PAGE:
Series of fractals obtained with Newton's method in the complex plane.
Click on any image in the upper two rows to see it in 2K resolution. Here are five animations: One, two, three, four, and five.

Monte Carlo simulations of a 2D Ising spin model. In both rows of images, the temperature increases from left to right. The images in the lower row were generated by constraining the magnetization to be 50%. Click on every image to start the corresponding animation. Here is the Jupyter notebook that was used to make these animations.
Triangular fractal
Triangular fractal (click on image to start movie)
Aggregation in 3D
Aggregation in 3D (click on image to start movie)
Mandelbrot set
Mandelbrot fractal (click on image to start movie)
Julia set
Julia set (click on image to start movie)
Miro animationMiro animation
In the foot steps of Joan Miro (Higher resolution available: left and right)
In the sprit of Mondrian
In the spirit of Piet Mondrian (higher resolution available)

Landscape erosion model
Landscape evolution model (code written by former EPS109 student Jeff Prancevic)
Three movies for different models are available: movie 1, movie 2, and movie 3.
Hill erosion model
A different landscape evolution model. Click on image to start the animation.
Hill erosion model
Landscape evolution model rewritten in Python. Click on image to start the animation.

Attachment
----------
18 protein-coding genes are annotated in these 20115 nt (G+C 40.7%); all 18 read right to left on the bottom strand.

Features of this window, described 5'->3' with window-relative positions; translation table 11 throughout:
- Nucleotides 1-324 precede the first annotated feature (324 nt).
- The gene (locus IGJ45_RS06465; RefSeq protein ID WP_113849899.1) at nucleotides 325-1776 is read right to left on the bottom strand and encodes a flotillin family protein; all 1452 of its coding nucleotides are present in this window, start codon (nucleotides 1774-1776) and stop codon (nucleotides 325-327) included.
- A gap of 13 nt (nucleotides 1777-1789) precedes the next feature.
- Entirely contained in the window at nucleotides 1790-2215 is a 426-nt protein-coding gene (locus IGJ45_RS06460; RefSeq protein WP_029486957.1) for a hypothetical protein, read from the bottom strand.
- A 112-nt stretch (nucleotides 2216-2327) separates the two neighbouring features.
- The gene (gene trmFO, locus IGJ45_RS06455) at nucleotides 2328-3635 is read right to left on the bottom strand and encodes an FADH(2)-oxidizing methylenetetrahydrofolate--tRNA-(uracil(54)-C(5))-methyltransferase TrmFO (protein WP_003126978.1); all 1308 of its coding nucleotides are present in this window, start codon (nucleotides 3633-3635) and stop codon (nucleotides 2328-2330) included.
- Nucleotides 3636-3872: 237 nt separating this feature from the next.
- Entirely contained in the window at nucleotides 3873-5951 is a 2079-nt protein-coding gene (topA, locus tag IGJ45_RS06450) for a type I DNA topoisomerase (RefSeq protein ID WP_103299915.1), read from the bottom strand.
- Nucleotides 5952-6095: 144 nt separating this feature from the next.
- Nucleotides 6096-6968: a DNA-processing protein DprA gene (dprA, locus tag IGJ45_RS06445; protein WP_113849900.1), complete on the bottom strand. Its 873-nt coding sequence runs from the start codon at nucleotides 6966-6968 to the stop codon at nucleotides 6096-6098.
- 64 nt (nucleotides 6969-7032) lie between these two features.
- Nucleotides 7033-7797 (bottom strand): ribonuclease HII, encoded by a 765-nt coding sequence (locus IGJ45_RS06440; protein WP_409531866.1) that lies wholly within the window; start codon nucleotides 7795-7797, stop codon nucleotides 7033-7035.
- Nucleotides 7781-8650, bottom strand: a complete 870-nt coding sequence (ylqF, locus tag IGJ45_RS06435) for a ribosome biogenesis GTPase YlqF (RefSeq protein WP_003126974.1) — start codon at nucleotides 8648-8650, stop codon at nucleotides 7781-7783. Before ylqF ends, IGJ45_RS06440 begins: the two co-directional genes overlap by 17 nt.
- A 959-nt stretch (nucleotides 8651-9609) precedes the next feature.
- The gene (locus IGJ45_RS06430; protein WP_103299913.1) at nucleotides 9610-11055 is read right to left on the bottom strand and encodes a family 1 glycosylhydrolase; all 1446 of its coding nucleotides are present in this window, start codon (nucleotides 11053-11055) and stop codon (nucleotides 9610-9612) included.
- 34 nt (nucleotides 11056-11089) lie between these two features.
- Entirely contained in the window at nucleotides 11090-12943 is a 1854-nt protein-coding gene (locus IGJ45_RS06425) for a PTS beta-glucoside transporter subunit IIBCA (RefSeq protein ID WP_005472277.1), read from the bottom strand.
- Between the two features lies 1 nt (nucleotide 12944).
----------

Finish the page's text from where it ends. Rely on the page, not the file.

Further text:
Shallow water wave of ocean ridge Shallow water wave of ocean ridge
Water wave traveling along a mid-ocean ridge. Numerical solution of the shallow water wave equation. Click on image to start animations 1 or 2 .

Labyrith generator Labyrith generator Labyrith generator Labyrith generator
Labyrinths were generated with 101 x 101, 201 x 202, and 401 x 401 resolution and also on a hexagonal grid.


Date Lecture topic Computer lab exercises
1: Introduction of course, historical overview, interplay of experiments, theory, and simulation Lab 1: Matlab as a pocket calculator
2: Fractals in nature, models and computer simulations, fractal dimension and examples in topography and coast line structure Lab 2: Loops and plots in Matlab
3: Mandelbrot set and related fractals

Tue 9/8 4: Random walks and diffusion limited aggregation (DLA), percolation theory Lab 3: Programming the Mandelbrot and Julia set
5: Group discussion on fractals
Tue 9/15 6: Numerical algorithms for finding roots and minima Lab 4: DLA in 2D on a flat sheet
Thu 9/17 7: Introduction to time independent partial differential equations (PDE), algorithms and stationary state of 1D heat equation
Tue 9/22 8: Methods to find the stationary state of 2D heat equation Lab 5: Heat equation solver in 2D
Thu 9/24 9: Time dependent PDEs, diffusion equation (heat and chemical diffusion), solution of the 1D heat equation, cooling of a lave dike
Tue 9/29 10: Landscape erosion models Lab 6: Perron’s erosion model
Thu 10/1 11: Wave equations and numerical solutions
Tue 10/6 12: Shallow water wave equation, tsunamis Lab 7: 3D water wave simulations
Thu 10/8 Midterm
Tue 10/13 13: Introduction to ordinary differential equations, Euler’s method Lab 8: Keplerian orbits